Marcus at The Berkeley is a delicious escapade. Celebrity chef Marcus Wareing ingeniously uses ancillary ingredients to stretch and redefine our memories of core staples like smoked salmon, roast halibut and roast lamb. The range of flavours and how they work together within the dish will absorb you into an exciting culinary adventure. The space has a modernised British classic design. It is a venue for the big occasions as well as more casual get-togethers with its sharp and attentive service. One of a handful of children friendly Michelin star restaurants in London.
What is the food like?
Delicious escapade. Celebrity chef Marcus Wareing is no stranger to culinary accolades having held at least one Michelin-star since 1996. Even after all these years, at Marcus at The Berkeley, there is no sign of complacency. Together with Head Chef Craig Johnston and Sous Chef Jack Hazell, the dishes on the menu are a showcase of their evolving creativity mindset. The ingenious use of ancillary ingredients to stretch and redefine our memories of core staples like smoked salmon, roast halibut and roast lamb is enviable. The range of flavours and how they work together within the dish will absorb you into an exciting culinary adventure.
How is the drinks selection?
Commanding. As expected, there is a hefty selection available across all price range. The sommelier has helpfully listed out his/her recommendation at the front section of the menu. A fair spread from Old and New World options. Wine by the glass ranges from £16 for a 2018 Furmint from Oreg Kiral Dulo Mad from Tokaji in Hungary to £85 for a 2015 Sassicaia from Tenuta San Guido from Bolgheri in Italy.
What is the place like?
Modernised British classic. Marcus worked with Robert Angela Design International (robertangelldesigninternational.com) to deliver his vision of relaxed formality here in his flagship restaurant. With low dim lighting, chocolate leather Chesterfield sofa, handcrafted by bespoke furniture producer Ben Whistler (benwhistler.com) and dark tiled walls, the space exudes a mature English masculine feel. It is lighten up with a white ceiling with modern light fittings and modernised by contemporary art pieces. Creating a venue for the big occasions as well as more casual get-togethers.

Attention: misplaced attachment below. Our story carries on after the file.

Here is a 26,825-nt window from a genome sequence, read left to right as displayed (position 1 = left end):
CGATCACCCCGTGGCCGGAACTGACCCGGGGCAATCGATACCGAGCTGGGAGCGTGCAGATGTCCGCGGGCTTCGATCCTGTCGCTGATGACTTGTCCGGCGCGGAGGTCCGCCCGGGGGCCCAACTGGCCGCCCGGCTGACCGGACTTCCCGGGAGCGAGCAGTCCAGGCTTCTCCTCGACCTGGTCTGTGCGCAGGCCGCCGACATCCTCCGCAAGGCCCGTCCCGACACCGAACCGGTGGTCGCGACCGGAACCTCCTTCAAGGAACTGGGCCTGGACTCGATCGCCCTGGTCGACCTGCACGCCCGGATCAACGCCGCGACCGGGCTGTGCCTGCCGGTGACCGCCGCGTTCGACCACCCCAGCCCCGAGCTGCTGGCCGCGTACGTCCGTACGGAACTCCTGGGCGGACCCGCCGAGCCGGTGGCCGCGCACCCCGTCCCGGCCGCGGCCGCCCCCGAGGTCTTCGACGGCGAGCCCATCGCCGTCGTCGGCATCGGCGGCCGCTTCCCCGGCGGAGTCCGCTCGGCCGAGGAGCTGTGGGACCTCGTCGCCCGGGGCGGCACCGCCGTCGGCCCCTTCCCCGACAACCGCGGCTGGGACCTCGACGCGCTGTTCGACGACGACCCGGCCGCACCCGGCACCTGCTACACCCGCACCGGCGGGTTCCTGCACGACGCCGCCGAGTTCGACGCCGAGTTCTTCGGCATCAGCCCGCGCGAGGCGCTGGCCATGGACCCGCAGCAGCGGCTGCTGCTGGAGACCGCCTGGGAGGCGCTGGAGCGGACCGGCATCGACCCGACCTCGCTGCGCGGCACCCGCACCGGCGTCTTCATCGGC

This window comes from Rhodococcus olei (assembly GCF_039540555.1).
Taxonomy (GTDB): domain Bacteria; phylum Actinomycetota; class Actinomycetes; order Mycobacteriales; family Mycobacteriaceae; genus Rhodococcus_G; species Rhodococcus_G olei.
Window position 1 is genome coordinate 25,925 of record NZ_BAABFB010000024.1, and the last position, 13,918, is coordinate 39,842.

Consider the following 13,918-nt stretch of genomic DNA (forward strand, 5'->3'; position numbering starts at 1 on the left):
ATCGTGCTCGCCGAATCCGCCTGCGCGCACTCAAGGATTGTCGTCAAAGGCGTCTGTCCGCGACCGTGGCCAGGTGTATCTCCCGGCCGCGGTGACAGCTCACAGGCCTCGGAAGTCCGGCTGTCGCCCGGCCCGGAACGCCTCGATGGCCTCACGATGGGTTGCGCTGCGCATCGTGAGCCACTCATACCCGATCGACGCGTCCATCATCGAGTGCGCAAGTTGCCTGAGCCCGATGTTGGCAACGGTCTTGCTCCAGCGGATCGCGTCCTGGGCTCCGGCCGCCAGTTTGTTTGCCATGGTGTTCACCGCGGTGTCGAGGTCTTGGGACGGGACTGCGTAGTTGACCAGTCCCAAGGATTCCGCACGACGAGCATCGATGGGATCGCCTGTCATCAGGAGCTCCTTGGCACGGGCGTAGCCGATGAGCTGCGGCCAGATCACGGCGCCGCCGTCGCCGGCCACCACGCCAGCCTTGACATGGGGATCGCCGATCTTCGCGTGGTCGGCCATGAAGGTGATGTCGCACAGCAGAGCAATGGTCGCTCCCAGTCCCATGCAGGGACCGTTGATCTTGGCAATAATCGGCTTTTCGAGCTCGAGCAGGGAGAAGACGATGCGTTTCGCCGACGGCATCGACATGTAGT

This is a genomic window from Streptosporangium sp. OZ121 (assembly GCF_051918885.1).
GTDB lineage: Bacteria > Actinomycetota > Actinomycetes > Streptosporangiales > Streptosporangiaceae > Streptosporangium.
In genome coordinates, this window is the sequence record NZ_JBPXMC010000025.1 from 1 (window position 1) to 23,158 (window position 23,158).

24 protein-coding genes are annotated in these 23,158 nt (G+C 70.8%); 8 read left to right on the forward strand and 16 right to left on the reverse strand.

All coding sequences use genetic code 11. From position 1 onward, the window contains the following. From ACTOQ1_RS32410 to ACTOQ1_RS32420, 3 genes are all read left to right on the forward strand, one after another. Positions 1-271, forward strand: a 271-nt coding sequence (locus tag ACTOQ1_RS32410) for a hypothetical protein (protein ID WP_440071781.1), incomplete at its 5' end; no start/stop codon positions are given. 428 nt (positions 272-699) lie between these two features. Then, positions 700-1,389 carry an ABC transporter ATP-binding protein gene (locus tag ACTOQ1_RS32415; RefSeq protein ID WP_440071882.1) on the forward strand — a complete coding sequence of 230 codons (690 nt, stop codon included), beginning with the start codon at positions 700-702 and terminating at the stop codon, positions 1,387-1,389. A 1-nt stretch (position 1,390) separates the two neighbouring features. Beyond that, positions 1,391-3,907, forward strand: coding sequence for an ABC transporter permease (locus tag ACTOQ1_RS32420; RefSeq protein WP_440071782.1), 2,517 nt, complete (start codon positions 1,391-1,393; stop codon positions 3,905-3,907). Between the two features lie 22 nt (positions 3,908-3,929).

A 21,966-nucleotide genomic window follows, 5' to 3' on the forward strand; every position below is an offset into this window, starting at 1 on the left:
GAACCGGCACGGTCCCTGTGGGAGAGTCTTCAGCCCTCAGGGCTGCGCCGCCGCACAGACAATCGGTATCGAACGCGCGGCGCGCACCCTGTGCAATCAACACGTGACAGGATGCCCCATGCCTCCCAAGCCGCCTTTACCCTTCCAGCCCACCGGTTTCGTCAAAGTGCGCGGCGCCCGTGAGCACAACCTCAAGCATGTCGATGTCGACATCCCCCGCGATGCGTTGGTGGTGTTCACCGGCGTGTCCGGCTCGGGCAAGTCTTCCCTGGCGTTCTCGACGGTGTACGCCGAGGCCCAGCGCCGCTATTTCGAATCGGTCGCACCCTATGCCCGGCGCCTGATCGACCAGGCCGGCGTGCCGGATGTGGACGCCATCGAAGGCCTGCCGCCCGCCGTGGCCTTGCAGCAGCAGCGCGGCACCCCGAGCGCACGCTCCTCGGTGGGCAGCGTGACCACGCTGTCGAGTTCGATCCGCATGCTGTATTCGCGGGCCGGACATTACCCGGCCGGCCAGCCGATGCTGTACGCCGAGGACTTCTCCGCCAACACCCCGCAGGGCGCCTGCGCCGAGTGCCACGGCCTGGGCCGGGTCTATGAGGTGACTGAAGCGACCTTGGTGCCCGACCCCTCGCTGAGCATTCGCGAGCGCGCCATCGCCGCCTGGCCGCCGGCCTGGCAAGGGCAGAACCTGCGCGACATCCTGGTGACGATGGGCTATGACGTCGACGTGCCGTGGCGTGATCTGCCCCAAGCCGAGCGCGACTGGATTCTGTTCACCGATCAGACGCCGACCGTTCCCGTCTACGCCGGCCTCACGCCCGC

Marcus has two special Private Dining rooms. A chef’s table that seats up to 10 guests as well as The Salon that seats up to 16 guests on a long rounded-end table.
Who are the patrons?
Predominantly established gentlemen and their lady companion, presumably due to the mature masculine decor. Patrons are mostly in smart casual but a tuxedo won’t be out of place in this grand space.
How was the service?
Sharp and attentive. We were well looked after by Nadine, Equardo and another gentleman throughout the evening. They were pleasant, confident and eager to please. Request for wedges of lime for sparkling water was executed promptly. Wine and water glasses were regularly topped up.
Is it child friendly?
Just about. Children aged seven and over are welcome, which is a touch more generous than most Michelin-starred restaurant. But there are no children menu. Having said that, a request for an activity book for a restless nine year old was promptly attended to from the hotel.
Is it dog friendly?
Decent. At £140 for a seven-course tasting menu, it is at the top end of the price range. But it is a classy venue and you are paying for a celebrity chef. Though the portions are generous for a tasting menu (and delicious), you aren’t getting expensive ingredients like truffle, caviar nor foie gra.
The restaurant charges an additional 13.5% service charge.
See below for what my dining companions and I indulged in for this review when we visited in February 2022 (prices quoted include VAT):